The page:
It’s been raining all night and sometimes the rain has been very heavy, pounding on the corrugated plastic roof of my small room. It is making me think more urgently of the favelas and their situation. Following what Paulo Saad was telling me yesterday, I have been reading a very interesting and worrying article by Schuster et al. in a book on landslides. The combination of the climate (heavy rains from January to March) and underlying geology (steep weathered granite slopes and residual soil on top) makes Rio particularly susceptible to landslides. Combined with the prevalence of illegal and unsafe building spreading further to higher and steeper slopes, you have a real recipe for disaster: simple landslides can become debris flows as more material accumulates into the slide and adds to its weight and destructive capacity.
In 1966 and 1967, there were over 1000 deaths from landslides after particularly heavy rain in the Rio area. Santa Teresa was also badly hit by last series of catastrophic landslides to affect Rio in 1988, when the Santa Genoveva Hospital for elderly people was destroyed, killing 34. Altogether 120 people were killed and, perhaps even more worrying for future development, 22,000 were made homeless. According to sources quoted by Schuster et al., this was after less than an hour of particularly heavy rain…
After the late 1960s events that action was taken to reforest the undeveloped slopes around Santa Teresa and reinforce some parts of the hill with concrete channels to direct the flow of water. Building regulations were also strengthened. However, it is in this area that much of the recent illegal building is taking place – and as I mentioned, not just by the desperate and ignorant poor, but also by simply greedy and uncaring middle classes.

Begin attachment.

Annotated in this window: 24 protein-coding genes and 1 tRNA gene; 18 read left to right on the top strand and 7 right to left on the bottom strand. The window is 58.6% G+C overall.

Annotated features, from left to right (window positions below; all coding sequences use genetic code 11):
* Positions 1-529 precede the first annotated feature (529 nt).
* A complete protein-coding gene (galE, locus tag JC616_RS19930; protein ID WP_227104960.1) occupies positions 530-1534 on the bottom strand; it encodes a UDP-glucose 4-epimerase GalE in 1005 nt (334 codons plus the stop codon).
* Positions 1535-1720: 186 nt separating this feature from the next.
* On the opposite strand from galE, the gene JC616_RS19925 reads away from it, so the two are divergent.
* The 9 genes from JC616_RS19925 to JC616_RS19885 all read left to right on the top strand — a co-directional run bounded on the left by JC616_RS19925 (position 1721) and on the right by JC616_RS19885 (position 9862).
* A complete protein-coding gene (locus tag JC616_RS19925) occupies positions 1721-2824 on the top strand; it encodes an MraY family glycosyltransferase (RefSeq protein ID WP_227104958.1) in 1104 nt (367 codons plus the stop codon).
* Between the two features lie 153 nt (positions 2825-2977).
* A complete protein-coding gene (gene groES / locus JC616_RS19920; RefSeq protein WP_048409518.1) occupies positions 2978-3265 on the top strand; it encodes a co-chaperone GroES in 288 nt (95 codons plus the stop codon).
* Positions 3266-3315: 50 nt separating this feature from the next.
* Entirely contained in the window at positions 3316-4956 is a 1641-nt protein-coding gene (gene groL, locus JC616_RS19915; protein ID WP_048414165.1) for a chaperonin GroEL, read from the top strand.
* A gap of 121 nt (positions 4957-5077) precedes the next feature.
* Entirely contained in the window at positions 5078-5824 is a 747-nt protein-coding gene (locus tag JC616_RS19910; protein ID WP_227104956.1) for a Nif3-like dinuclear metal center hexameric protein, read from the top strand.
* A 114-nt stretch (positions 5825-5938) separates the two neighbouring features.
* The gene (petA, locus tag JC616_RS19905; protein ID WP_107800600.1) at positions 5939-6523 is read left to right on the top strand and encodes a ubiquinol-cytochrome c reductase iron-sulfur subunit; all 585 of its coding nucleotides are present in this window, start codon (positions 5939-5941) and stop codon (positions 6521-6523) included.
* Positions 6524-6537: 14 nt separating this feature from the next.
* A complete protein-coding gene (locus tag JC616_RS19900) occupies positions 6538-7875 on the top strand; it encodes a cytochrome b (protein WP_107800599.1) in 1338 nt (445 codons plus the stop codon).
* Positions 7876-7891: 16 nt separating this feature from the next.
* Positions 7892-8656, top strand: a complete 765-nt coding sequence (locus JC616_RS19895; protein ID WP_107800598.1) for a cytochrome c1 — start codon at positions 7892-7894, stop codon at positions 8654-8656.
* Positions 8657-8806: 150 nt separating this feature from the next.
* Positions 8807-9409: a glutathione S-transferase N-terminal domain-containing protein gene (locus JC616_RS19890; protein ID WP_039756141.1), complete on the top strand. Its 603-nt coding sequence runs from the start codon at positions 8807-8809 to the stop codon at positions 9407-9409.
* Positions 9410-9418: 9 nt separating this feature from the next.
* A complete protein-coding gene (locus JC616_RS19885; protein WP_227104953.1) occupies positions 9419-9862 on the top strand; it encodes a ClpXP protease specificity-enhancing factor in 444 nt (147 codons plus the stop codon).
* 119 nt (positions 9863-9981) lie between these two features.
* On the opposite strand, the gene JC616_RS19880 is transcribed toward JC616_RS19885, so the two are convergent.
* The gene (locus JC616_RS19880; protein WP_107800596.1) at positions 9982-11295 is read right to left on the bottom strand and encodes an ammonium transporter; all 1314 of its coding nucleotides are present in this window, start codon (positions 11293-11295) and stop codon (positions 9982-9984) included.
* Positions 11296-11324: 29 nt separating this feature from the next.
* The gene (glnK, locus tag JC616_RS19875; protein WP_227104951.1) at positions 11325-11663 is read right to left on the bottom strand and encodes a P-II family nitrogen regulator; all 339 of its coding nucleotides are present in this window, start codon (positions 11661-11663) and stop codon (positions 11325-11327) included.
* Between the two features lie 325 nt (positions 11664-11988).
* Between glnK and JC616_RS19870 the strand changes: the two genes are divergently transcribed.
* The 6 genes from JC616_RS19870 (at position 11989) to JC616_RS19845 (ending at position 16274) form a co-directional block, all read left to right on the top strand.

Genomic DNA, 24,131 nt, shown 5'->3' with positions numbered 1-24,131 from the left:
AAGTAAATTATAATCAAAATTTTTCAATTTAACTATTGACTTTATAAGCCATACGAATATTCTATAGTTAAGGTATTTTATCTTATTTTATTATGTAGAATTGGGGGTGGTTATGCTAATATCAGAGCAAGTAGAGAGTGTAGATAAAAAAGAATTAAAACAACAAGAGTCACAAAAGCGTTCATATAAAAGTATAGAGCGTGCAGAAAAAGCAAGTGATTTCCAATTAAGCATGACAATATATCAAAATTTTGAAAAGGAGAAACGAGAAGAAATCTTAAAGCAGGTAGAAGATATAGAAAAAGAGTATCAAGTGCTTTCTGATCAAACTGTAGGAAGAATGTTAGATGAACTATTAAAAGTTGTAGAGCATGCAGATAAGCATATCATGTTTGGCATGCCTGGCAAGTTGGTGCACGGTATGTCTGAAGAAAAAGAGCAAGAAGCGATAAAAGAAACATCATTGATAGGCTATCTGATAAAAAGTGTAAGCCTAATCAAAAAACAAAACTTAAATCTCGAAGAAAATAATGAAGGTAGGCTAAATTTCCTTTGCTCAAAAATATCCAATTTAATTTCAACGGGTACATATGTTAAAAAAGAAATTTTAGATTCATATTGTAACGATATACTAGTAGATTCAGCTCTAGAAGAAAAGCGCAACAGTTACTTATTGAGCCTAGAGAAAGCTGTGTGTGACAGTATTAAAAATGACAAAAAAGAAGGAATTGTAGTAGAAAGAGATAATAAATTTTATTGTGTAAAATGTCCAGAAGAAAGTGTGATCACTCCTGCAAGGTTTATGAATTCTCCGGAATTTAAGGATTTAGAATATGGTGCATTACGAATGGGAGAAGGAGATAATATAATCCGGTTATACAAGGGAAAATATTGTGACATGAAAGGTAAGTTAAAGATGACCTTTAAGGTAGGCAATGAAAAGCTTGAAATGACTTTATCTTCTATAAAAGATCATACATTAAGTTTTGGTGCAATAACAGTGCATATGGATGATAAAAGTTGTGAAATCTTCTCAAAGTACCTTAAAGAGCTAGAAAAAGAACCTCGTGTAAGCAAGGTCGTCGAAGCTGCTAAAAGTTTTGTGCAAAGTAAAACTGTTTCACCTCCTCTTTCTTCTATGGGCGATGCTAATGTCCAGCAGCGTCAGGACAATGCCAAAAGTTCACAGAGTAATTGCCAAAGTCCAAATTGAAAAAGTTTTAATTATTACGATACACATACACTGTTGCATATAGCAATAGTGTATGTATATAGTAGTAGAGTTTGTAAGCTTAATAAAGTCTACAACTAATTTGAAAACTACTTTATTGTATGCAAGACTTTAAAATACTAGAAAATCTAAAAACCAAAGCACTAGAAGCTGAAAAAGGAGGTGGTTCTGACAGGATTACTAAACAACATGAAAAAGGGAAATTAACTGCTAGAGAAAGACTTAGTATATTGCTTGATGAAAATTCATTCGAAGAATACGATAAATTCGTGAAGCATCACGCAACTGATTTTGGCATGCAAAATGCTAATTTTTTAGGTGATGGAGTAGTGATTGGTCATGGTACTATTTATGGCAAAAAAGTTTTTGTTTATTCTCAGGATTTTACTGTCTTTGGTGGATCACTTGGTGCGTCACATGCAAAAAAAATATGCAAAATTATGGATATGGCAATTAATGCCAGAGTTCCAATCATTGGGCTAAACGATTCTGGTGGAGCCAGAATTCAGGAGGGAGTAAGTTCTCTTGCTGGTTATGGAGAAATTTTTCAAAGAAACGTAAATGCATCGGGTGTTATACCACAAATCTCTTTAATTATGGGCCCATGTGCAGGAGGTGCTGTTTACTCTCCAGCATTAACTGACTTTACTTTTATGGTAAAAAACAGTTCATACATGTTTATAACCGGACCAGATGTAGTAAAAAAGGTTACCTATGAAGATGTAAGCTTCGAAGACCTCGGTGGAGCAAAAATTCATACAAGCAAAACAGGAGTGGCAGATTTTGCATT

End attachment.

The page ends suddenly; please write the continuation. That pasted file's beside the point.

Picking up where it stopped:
Robert L. Schuster, Daniel A. Salcedo and Luis Valenzuela. Overview of catastrophic landslides in South America in the twentieth century, pp.1-34 in Catastropic Landslides: Effects, Occurrences, Mechanisms. ed. Stephen G. Evans and Jerome V. DeGraf, Geological Society of America, 2002.
We visited two very different communities today, Santa Marta and Santa Teresa, but despite their differences, in both places we met with an equally impressive community representative.
Morro Santa Marta is a relatively small favela that climbs the steep slope below the peak known as Dona Marta (which is why the favela is often incorrectly called ‘Dona Marta’), above Botafogo, and just on the other side of the hill from the much wealthier neighbourhood of Laranjeiras. Santa Marta is well-known largely because it is perceived as a success story, indeed as we were being taken around he community, journalists from Globo TV were embarking on a month-long series of features and interviews with different members of the community, and representatives were scouting the place as a location for the ‘Red Bull Down’ urban downhill mountain biking series (see this description of a related event in Puerto Rico)… in short, Santa Marta is fashionable.
It is also the target for a number of state interventions; indeed I don’t think I have seen as many different workers from as many different agencies in one place at one time anywhere in Brazil. There were transportation workers on the newly-finished cliff railway, there were workers from the planning department shoring up recently-constructed houses to prevent landslides, there were electric company workers struggling to make sense of the maze of cables, there were refuse workers, and at the base of the favela there was a load of people from the new Motorola-sponsored Digital Santa Marta initiative that is wirelessing the whole neighbourhood. It seemed that various government interests badly want Santa Marta to continue improving, and that a lot is riding on this.